I know not who put me into the world, nor what the world is, not what I myself am. I am in terrible ignorance of everything. I know not what my body is, nor my senses, nor my soul, nor even that part of me which thinks what I say, which reflects on all and on itself, and knows itself no more than the rest. I see those frightful spaces of the universe which surround me, and I find myself tied to one corner of this vast expanse, without knowing why I am put in this place rather than in another, nor why the short time which is given me to live is assigned to me at this point rather than at another of the whole eternity which was before me or which shall come after me. I see nothing but infinites on all sides, which surround me as an atom, and as a shadow which endures only for an instant and returns no more. All I know is that I must soon die, but what I know least is this very death which I cannot escape (Blaise Pascal, Pensées, 11).

Thus, given the various deep existential realizations contained within the song of God’s immanence in the world and its importance to our lives, it seems that Kowalczyk and members of LiVE see the true significance of not only a personal God’s existence but also his action in our lives.

Moving forward toward their 2003 album, Birds of Pray, there are some interesting lyrics written by Kowalczyk, in the song “Heaven,” where he states:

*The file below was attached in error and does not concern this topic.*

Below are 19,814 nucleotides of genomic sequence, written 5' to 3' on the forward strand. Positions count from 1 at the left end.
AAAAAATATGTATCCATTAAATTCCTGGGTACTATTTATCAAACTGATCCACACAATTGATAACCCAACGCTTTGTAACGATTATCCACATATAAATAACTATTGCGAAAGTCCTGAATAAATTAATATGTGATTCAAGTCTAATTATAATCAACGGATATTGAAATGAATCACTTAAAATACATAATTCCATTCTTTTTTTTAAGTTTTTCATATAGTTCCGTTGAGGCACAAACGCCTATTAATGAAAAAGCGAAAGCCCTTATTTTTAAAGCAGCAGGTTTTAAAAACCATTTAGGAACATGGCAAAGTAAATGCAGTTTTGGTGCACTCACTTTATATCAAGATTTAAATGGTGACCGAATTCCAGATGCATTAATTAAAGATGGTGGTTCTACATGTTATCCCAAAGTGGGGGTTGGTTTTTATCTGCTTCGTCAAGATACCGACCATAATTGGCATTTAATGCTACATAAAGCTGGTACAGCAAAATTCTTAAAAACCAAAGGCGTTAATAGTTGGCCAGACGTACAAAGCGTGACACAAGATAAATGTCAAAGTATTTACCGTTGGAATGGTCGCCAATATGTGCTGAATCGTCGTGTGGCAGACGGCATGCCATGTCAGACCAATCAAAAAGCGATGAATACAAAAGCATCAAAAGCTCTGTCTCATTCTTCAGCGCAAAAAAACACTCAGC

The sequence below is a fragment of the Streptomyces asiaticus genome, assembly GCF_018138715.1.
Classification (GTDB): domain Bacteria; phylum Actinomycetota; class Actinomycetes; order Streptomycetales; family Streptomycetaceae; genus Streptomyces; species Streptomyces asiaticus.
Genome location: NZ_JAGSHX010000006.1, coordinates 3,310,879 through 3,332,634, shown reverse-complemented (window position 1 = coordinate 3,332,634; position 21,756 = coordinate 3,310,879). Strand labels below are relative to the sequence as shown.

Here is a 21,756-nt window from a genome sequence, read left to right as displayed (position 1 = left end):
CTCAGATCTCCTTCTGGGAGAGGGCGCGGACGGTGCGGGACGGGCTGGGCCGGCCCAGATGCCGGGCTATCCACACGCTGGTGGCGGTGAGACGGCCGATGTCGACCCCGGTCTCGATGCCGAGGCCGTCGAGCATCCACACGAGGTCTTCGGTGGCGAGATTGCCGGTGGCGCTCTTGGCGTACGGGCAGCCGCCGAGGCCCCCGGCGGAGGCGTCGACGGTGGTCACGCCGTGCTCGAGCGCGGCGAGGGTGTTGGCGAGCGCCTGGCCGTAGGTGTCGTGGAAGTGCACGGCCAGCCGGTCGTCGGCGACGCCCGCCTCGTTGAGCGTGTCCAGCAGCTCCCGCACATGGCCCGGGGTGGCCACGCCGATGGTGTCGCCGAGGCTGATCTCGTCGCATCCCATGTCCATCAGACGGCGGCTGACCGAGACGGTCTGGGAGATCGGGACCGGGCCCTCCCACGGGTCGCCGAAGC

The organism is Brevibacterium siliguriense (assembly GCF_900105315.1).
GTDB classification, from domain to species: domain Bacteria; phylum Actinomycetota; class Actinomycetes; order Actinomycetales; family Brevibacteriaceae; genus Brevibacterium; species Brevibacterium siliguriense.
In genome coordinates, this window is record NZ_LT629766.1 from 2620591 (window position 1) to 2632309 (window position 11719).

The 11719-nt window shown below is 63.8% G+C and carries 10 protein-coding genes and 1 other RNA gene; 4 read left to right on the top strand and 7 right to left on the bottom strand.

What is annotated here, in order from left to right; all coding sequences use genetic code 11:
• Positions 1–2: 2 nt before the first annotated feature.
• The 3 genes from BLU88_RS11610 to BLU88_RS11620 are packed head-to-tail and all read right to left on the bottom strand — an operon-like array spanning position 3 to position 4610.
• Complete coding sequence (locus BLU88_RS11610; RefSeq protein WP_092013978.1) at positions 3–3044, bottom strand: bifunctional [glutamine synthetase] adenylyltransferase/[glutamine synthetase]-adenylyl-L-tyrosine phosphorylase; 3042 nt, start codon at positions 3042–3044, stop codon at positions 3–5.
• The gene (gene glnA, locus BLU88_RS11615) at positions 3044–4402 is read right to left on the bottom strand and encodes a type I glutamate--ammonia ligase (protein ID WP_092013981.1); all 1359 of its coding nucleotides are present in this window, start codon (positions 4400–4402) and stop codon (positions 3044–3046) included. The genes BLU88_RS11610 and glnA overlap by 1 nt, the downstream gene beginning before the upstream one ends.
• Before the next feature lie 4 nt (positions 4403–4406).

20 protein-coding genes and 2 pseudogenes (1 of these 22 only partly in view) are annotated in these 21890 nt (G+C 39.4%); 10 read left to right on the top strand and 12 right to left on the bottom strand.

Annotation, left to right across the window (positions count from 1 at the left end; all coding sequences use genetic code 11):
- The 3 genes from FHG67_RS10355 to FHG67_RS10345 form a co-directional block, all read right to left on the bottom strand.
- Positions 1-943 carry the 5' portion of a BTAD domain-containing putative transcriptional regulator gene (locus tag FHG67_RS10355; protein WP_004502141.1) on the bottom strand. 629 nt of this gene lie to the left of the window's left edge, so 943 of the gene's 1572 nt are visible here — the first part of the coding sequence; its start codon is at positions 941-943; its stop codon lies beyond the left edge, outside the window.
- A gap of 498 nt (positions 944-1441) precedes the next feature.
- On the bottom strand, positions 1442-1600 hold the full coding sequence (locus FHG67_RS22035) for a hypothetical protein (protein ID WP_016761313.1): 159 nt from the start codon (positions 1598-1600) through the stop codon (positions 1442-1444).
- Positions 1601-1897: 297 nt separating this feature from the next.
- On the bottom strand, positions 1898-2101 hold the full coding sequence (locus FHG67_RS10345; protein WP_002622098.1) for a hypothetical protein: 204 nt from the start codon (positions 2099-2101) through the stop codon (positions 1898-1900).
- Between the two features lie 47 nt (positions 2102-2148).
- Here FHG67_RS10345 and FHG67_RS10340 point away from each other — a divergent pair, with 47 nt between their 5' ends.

You don’t need no friends get back your faith again, you have the power to believe another dissident, take back your evidence, it has no power to deceive… I don’t need no-one to tell me about heaven, I look at my daughter, and I believe. I don’t need no proof when it comes to God and truth. I can see the sunset and I perceive.

The first thing to note is that God, evidence, and truth cannot be opposed to one another, as Kowalczyk seems to indicate. Thus, faith and evidence need not be opposed to one another. So, although, regrettably, he seems to be expounding some sort of fideism, he nonetheless emphasizes the importance of belief in God, heaven, and truth, even if it appears to be inconsistent. The last verse is reminiscent of C.S. Lewis’ famous saying: “I believe in Christianity as I believe that the sun has risen: not only because I see it, but because by it I see everything else.” (C.S. Lewis, Is Theology Poetry?)